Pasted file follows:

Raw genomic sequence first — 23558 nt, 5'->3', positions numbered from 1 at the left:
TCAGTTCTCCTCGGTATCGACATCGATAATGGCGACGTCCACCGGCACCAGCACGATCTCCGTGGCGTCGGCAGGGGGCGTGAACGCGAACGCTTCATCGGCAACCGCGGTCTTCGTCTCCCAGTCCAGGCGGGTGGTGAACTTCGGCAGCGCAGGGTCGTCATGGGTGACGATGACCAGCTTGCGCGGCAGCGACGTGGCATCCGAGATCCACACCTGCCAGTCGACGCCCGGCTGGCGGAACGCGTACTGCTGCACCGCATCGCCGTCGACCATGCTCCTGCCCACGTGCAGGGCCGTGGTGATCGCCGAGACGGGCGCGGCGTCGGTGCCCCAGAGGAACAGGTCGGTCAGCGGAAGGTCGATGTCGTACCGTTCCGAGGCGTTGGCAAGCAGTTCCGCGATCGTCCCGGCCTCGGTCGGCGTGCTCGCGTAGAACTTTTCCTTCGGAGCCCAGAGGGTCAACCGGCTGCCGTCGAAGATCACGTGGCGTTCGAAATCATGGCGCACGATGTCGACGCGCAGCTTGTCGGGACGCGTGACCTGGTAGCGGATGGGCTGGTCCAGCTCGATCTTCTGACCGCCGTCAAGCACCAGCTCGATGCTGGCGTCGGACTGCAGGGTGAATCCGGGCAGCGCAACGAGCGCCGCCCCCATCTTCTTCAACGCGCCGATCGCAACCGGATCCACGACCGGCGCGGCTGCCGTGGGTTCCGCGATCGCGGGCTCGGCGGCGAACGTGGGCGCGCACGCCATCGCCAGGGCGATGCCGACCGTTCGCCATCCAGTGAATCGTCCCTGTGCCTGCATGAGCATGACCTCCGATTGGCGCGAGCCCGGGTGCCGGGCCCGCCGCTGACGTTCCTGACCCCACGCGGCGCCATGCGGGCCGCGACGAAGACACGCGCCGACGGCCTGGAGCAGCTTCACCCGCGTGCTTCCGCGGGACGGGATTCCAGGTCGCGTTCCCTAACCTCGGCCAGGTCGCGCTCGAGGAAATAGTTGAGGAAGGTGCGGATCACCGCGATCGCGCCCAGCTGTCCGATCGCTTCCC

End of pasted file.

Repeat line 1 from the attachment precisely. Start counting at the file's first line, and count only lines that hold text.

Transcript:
Raw genomic sequence first — 23558 nt, 5'->3', positions numbered from 1 at the left: